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  • WisBar News
    May 31, 2018

    Claim Preclusion Did Not Bar Second Foreclosure Action, Supreme Court Rules

    Joe Forward

    Supreme Court

    May 31, 2018 – When a circuit court dismisses a foreclosure action for borrower default, claim preclusion does not bar the lender from bringing a second foreclosure action for continuing default, the Wisconsin Supreme recently ruled in a unanimous (7-0) decision.

    A circuit court dismissed, with prejudice, a foreclosure action that Federal National Mortgage Assoc. (Federal National) brought against Cory Thompson (and his spouse) because Federal National did not validly accelerate payment of the amount due.

    But in Federal National Mortgage Assoc. v. Thompson, 2018 WI 57 (May 24, 2018), the state Supreme Court unanimously ruled that Federal National was not barred from refiling a foreclosure action against Thompson, who continued to remain in default.

    “[Claim preclusion does not bar the lender from bring a subsequent foreclosure action based upon the borrower’s continuing default on the same note,” wrote Justice Shirley Abrahamson, a 40-year justice who announced that she will not seek reelection in 2019.

    “The matters that were litigated or might have been litigated in the earlier lawsuit are not the same as those in the instant case,” she explained. “A different set of operative facts predicated upon separate and distinct defaults on the note is alleged in each lawsuit.”

    In 2004, Thompson executed a note secured by a mortgage on real property for about $163,000. An acceleration clause allowed the lender to accelerate the full amount of unpaid principal plus interest if a number of conditions were met.

    A default had to occur, the lender had to send written notice of intent to accelerate if Thompson did not cure the default by a given date, and the opportunity to cure period could not be less than 30 days from the date the note was mailed or delivered.

    BAC Home Loans Servicing, the note holder, filed a lawsuit against Thompson after he defaulted. In 2012, the circuit court determined that BAC Home Loans failed to present evidence that it sent a Thompson a notice of intent to accelerate full payment.

    The court also ruled that BAC Home Loans failed to show it had possession of the original note entitling them to enforce the note. The court dismissed the case.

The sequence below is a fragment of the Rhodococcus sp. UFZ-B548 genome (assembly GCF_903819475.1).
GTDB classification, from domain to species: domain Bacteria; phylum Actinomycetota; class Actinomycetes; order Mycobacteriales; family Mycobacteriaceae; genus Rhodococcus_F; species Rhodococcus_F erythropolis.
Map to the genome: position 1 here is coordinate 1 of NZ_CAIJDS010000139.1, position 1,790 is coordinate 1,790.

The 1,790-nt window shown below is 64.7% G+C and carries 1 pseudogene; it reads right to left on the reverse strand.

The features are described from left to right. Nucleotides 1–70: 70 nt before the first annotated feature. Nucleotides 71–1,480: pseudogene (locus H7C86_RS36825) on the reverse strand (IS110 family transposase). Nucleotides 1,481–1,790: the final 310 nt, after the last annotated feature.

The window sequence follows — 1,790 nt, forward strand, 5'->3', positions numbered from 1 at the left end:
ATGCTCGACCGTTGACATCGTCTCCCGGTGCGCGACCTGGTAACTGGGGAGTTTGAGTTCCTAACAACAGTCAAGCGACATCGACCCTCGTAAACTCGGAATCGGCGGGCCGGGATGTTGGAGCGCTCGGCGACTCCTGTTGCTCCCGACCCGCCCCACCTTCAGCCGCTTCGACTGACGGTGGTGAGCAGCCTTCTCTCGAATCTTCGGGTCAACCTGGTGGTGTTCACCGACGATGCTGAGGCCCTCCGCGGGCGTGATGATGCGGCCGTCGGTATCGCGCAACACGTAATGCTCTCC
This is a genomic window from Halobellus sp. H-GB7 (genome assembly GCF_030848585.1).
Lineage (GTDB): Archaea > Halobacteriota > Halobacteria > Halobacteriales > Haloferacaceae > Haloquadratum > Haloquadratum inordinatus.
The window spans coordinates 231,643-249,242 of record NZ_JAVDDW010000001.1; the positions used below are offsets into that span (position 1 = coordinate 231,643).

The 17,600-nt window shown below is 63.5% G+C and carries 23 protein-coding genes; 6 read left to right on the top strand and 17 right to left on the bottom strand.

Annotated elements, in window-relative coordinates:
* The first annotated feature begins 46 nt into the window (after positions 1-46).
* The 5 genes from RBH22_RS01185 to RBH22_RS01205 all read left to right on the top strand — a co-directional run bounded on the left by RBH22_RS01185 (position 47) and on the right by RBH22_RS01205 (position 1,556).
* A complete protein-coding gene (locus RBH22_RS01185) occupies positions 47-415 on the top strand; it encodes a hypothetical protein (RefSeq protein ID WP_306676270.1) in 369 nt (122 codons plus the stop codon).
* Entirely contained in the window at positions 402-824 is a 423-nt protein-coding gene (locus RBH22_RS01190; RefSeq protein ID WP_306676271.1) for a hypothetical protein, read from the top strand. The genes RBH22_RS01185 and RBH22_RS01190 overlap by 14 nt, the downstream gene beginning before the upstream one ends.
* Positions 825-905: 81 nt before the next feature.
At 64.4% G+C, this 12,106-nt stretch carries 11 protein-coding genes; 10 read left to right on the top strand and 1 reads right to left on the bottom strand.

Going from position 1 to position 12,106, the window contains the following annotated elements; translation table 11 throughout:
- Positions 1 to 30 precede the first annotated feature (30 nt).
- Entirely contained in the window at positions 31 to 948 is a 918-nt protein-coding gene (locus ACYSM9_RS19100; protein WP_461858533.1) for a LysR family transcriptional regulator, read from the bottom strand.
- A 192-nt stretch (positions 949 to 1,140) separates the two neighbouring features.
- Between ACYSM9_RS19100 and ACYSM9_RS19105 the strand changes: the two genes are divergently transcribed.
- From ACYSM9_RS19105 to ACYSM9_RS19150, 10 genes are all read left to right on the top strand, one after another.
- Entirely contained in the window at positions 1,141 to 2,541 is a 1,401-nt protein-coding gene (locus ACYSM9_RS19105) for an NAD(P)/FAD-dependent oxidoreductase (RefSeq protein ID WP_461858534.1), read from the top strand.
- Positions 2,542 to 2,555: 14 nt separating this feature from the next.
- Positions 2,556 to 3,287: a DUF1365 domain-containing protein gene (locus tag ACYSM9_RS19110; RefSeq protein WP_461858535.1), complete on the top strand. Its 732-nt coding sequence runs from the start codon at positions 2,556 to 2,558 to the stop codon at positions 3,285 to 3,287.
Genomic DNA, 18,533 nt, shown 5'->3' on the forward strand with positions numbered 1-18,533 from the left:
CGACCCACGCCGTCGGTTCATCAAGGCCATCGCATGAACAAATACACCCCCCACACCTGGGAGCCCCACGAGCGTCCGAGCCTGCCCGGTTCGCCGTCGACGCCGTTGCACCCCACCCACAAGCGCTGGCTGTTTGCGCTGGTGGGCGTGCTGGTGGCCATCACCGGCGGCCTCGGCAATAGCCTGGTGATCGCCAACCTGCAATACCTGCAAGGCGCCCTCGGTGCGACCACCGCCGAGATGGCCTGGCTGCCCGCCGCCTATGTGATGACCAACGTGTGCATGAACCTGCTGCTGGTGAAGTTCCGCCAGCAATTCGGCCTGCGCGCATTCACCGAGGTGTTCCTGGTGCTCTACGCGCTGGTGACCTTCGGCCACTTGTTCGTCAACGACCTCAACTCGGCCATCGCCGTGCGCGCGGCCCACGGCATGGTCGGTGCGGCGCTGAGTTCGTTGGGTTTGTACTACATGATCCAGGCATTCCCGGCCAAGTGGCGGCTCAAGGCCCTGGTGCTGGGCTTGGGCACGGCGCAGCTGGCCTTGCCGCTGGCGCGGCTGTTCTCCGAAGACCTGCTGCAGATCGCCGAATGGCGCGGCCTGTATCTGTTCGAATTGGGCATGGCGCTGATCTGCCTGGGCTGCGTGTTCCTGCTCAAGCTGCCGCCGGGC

In 2014, Bank of America (the loan servicer) sent Thompson the requisite notice of intent to accelerate payment of the note, which continued in default since 2009 (well before the first lawsuit ended). Bank of America then filed a foreclosure action.

    The circuit court ruled that BOA could not re-litigate the same allegations for the time period between 2009 and 2012, since that was the time period covered by the first lawsuit. But it could go after Thompson for continuing default occurring after dismissal.

    The court also admitted a copy of the original note as self-authenticating after Federal National (now the note holder) presented a purported original wet-ink note and the judge compared the two. The copy was admitted over Thompson’s objection.

    Supreme Court Affirms

    The Supreme Court took the case on certification from the Court of Appeals, which asked whether claim preclusion bars continuing default if the case was dismissed.

    In this case, the answer was no because the lawsuits did not share a “common nucleus of operative facts.” That is, “each lawsuit relates to a set of operative facts that occurred at a different time” and the previous lawsuit did not involve a valid acceleration.

    “Thompson was obligated to continue making installment payments after the dismissal of the 2010 lawsuit, and claim preclusion does not prevent Federal national from suing Thompson for failing to make those payments,” Justice Abrahamson wrote.

    Finally, the Supreme Court addressed the evidentiary issue that Thompson raised in circuit court when he objected to the judge admitting a copy of the purported original note, concluding the circuit court did not err in admitting the copy.

    On this issue, the court followed its recent decision in Deutsche Bank National Trust Co. v. Wuensch, 2018 WI 35 (April 17, 2018), which involved substantially the same issue.

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